London is such an exciting city to visit but there are so many places I ‘ought’ to go, exhibitions I ‘must’ see and things I ‘have’ to do that I can very quickly become overwhelmed. So when my friend Victoria suggested a walk on the beach and a spot of mudlarking early in the Summer I jumped at the chance!
I’ve spent many happy hours fossil hunting on the beaches of the West Country but Mudlarking on the Thames is a whole other kettle of fish 😉 The river has been such an important part of London for 2000 years so it is not surprising that so many things of interest turn up on its foreshore. MP John Burns (b1858, d1943) was an expert on the history of the city and poetically described the Thames as ‘liquid history’. With the river rising and falling as the tide dictates, twice a day every day by up to as much as 7 metres, there are always new discoveries to be made and the Museum of London contains a plethora of wonderful finds. Anyone can walk the foreshore on the south side and pick finds off the surface (no digging without a licence) but only licensed mudlarks can explore the north shore between Westminster and Wapping. This select group was the subject of Mud Men, a TV series on the History Channel presented by Johnny Vaughan and Mud God Steve Brooker, which explored some fantastic finds and the history behind them.
Victoria and I climbed down a ladder under the shadow of the OXO tower on the Southbank. It felt slightly naughty, as if it wasn’t allowed, but it is and Londoners have been doing it for hundreds of years.
Victoria is an excellent companion for any visit to London, she is very knowledgeable about her city and always has interesting tales to tell. As we walked along the beach towards the Blackfriars bridge, with St Paul’s gazing down at us, she began to weave a tale of life on the river over the centuries.
She picked up pieces of pot and told me all about their probable origins, we saw dozens of clay pipe stems and one or two bowls (which my children and I have been looking for in vain ever since we moved into our 1680 home 14 years ago; we have lots of stems but, as yet, no bowls!), we stepped over old chains, around what looked to be the remains of boats settled forever into the mud and we tried to identify things sticking up out of the beach.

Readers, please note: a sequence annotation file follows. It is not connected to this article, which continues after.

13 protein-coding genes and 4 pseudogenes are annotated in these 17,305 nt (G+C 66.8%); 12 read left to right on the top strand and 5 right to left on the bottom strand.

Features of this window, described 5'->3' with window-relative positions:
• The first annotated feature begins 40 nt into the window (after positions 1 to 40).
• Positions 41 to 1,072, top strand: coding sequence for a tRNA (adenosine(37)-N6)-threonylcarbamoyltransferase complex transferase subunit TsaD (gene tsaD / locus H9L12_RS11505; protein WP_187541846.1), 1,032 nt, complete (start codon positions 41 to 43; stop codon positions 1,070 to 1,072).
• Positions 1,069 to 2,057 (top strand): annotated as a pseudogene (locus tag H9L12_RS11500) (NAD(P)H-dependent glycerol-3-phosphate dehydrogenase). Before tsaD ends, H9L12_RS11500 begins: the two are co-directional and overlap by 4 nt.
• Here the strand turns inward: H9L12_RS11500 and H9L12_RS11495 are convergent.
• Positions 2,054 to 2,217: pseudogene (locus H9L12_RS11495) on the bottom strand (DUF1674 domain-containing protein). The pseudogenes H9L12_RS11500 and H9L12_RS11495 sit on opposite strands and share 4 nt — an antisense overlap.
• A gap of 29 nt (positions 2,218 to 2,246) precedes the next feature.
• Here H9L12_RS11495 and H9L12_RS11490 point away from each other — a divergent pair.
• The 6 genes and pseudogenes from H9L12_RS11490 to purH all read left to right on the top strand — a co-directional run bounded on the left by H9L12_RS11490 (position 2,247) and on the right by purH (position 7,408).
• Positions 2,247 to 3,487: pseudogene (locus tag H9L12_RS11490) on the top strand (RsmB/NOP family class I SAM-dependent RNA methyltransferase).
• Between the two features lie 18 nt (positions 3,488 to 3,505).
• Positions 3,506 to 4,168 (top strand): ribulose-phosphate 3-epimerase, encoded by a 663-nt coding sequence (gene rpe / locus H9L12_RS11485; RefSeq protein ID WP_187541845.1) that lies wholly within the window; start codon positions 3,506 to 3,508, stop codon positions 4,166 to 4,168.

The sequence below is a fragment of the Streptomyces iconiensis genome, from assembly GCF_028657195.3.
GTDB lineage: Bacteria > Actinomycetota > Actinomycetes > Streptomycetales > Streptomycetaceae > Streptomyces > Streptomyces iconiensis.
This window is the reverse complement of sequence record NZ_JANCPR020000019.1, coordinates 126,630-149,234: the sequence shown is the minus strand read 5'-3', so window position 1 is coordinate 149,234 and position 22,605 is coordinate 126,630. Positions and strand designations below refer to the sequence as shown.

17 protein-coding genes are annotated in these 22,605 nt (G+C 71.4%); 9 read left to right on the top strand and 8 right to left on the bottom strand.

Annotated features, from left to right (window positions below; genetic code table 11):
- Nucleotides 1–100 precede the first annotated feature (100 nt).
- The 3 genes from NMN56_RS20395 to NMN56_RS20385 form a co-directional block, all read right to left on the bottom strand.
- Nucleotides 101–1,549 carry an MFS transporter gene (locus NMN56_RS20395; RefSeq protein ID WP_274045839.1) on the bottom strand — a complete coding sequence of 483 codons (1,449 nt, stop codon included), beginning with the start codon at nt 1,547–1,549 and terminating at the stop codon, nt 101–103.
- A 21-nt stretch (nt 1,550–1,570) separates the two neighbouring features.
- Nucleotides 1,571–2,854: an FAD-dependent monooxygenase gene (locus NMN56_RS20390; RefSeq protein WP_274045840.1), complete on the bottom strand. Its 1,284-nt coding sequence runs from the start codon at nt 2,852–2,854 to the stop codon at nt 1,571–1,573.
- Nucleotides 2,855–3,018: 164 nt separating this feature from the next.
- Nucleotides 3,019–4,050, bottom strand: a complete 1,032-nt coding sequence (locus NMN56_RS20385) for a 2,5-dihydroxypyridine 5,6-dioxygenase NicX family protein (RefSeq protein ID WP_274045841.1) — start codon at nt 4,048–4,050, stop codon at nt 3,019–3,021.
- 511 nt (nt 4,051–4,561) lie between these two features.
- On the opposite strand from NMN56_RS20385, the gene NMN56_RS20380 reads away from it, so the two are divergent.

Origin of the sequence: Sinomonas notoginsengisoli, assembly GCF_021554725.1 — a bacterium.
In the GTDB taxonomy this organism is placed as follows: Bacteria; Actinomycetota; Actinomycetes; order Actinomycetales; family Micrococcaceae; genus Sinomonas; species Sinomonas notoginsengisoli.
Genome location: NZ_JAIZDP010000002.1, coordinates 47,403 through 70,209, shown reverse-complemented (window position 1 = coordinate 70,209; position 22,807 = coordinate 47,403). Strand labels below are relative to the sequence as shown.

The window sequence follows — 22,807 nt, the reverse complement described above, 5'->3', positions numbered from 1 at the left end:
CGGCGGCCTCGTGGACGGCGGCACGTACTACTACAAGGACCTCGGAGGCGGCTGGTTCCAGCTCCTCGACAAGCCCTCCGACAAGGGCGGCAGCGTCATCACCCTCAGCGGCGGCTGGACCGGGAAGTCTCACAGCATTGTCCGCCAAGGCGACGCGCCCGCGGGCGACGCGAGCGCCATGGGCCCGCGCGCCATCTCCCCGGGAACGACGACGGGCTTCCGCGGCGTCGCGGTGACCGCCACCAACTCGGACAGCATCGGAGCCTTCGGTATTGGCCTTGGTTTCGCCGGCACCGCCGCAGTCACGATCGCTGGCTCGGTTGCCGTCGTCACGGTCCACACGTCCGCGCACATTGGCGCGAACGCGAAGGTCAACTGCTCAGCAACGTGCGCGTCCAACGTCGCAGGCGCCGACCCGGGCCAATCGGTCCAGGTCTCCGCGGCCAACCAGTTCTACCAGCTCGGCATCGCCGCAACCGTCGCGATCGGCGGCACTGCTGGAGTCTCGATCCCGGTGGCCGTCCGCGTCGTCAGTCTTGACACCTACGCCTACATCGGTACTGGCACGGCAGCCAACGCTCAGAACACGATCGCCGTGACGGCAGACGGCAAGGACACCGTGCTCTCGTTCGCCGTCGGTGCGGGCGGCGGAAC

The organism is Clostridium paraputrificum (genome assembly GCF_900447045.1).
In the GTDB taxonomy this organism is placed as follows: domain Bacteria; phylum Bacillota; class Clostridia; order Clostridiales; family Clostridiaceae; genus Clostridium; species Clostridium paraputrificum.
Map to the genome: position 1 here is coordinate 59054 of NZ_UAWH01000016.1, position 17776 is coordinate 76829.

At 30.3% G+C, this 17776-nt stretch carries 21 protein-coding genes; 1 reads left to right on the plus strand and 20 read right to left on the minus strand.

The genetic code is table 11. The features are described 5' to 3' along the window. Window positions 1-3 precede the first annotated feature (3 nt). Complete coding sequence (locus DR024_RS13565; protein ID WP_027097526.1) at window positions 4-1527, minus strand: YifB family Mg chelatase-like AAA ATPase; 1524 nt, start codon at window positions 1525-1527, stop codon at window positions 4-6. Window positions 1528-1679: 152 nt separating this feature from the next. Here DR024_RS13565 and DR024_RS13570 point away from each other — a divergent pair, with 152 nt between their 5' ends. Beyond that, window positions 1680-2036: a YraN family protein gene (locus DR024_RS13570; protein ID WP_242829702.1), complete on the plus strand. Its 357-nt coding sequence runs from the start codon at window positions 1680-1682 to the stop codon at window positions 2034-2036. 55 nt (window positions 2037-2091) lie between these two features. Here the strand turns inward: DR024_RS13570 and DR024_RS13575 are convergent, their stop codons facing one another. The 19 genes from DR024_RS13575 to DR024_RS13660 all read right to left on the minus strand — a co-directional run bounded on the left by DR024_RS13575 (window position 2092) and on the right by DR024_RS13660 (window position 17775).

Victoria was just showing me another piece of pot, possibly Roman, when I stooped to pick up something which looked familiar. In April most of the Thinly Spread family went to explore South West Wales with Visit Wales and had spent a happy morning running free on the beautiful Cefn Sidan beach when Bonus Boy made an exciting discovery…
He found the remains of a sea potato, a relative of the sea urchin, which are so delicate and light that they are rarely found whole due to being chucked about by the sea or trampled on the shore. I’d never seen one before and he was very pleased with himself!
Spin forward a few weeks and, there before me on the banks of the Thames, was another one! I couldn’t believe my eyes and I bent to pick it up. But this one wasn’t light or delicate, it was heavy like stone and I realised that I held in my hand a fossil of a creature very similar to BB’s sea potato but from millions of years ago, this one was an urchin, once upon a time!
Left to right: sea urchin shell, sea potato remains, urchin fossil
I think Victoria was a bit jealous of my find and I know her palaeontologist husband certainly was! She left the beach with a couple of blackened acorn cups well on their way to fossilisation and, being the very clever creative jeweller she is, she turned them into these.
You can see more of Victoria’s jewellery in her Etsy shop Eve and Ned
To read more about the dos and don’ts of mudlarking read this piece by Laura Porter.
Mudlarking and fossil hunting are great ways to introduce history and archaeology to children, have a wander on the beach or foreshore and see what you can find!